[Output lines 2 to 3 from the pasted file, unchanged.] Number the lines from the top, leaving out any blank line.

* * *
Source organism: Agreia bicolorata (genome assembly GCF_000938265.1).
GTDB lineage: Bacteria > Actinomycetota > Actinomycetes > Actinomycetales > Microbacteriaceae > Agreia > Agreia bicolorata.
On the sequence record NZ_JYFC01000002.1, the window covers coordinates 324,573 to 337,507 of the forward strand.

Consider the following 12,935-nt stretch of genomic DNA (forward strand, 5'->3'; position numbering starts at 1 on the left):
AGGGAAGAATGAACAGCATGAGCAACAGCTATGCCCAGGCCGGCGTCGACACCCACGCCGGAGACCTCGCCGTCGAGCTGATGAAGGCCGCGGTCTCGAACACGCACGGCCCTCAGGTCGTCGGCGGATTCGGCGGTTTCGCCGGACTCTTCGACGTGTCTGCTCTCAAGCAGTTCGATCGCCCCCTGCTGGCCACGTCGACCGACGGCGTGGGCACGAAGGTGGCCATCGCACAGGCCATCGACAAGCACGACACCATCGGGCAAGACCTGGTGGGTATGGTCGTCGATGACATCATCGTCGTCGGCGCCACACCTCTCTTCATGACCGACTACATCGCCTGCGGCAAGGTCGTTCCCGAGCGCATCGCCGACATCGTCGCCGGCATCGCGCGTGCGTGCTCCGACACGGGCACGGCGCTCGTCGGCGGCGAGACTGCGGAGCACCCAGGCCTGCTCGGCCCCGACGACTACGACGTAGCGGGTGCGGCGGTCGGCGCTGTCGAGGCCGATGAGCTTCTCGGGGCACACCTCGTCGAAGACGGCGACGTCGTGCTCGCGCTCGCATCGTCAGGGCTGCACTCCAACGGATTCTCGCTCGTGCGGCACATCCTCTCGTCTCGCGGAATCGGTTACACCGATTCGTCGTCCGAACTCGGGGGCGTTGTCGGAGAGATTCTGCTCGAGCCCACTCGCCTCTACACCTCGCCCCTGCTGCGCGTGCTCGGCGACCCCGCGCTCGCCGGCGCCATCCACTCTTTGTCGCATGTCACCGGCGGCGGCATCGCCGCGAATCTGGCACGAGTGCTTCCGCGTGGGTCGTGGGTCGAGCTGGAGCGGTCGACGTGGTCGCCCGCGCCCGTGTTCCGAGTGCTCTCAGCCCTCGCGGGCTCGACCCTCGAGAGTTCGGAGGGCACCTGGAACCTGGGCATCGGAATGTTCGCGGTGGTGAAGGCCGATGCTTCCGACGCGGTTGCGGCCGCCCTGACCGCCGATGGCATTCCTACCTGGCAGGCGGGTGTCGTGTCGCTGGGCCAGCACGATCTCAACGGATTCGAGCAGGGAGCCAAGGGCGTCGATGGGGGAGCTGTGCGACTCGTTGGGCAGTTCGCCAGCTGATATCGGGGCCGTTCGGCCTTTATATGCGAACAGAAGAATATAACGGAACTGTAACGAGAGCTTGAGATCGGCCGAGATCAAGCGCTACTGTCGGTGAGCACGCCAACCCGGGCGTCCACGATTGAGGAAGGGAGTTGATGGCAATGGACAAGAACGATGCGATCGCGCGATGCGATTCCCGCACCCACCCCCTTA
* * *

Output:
GTDB lineage: Bacteria > Actinomycetota > Actinomycetes > Actinomycetales > Microbacteriaceae > Agreia > Agreia bicolorata.
On the sequence record NZ_JYFC01000002.1, the window covers coordinates 324,573 to 337,507 of the forward strand.